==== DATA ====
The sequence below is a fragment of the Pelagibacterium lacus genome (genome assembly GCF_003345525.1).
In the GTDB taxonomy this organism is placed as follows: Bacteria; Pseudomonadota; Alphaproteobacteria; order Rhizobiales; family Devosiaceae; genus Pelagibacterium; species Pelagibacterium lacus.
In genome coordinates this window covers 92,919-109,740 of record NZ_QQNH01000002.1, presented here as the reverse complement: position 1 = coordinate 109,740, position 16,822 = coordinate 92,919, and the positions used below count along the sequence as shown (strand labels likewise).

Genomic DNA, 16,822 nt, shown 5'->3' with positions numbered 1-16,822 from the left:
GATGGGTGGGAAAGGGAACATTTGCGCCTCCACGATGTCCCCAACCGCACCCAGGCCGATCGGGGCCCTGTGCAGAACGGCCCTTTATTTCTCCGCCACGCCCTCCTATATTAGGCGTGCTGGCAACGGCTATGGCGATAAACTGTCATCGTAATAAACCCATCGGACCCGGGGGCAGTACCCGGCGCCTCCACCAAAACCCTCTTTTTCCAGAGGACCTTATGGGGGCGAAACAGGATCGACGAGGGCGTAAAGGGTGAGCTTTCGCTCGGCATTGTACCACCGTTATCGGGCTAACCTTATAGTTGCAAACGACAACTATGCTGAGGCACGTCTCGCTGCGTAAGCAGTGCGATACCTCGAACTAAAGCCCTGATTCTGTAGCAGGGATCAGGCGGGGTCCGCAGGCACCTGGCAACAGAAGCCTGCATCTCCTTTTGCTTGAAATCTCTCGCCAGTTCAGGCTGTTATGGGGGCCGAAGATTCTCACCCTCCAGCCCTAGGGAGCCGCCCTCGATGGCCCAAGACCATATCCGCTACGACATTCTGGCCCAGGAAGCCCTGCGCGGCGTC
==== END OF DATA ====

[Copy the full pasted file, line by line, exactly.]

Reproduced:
The sequence below is a fragment of the Pelagibacterium lacus genome (genome assembly GCF_003345525.1).
In the GTDB taxonomy this organism is placed as follows: Bacteria; Pseudomonadota; Alphaproteobacteria; order Rhizobiales; family Devosiaceae; genus Pelagibacterium; species Pelagibacterium lacus.
In genome coordinates this window covers 92,919-109,740 of record NZ_QQNH01000002.1, presented here as the reverse complement: position 1 = coordinate 109,740, position 16,822 = coordinate 92,919, and the positions used below count along the sequence as shown (strand labels likewise).

Genomic DNA, 16,822 nt, shown 5'->3' with positions numbered 1-16,822 from the left:
GATGGGTGGGAAAGGGAACATTTGCGCCTCCACGATGTCCCCAACCGCACCCAGGCCGATCGGGGCCCTGTGCAGAACGGCCCTTTATTTCTCCGCCACGCCCTCCTATATTAGGCGTGCTGGCAACGGCTATGGCGATAAACTGTCATCGTAATAAACCCATCGGACCCGGGGGCAGTACCCGGCGCCTCCACCAAAACCCTCTTTTTCCAGAGGACCTTATGGGGGCGAAACAGGATCGACGAGGGCGTAAAGGGTGAGCTTTCGCTCGGCATTGTACCACCGTTATCGGGCTAACCTTATAGTTGCAAACGACAACTATGCTGAGGCACGTCTCGCTGCGTAAGCAGTGCGATACCTCGAACTAAAGCCCTGATTCTGTAGCAGGGATCAGGCGGGGTCCGCAGGCACCTGGCAACAGAAGCCTGCATCTCCTTTTGCTTGAAATCTCTCGCCAGTTCAGGCTGTTATGGGGGCCGAAGATTCTCACCCTCCAGCCCTAGGGAGCCGCCCTCGATGGCCCAAGACCATATCCGCTACGACATTCTGGCCCAGGAAGCCCTGCGCGGCGTC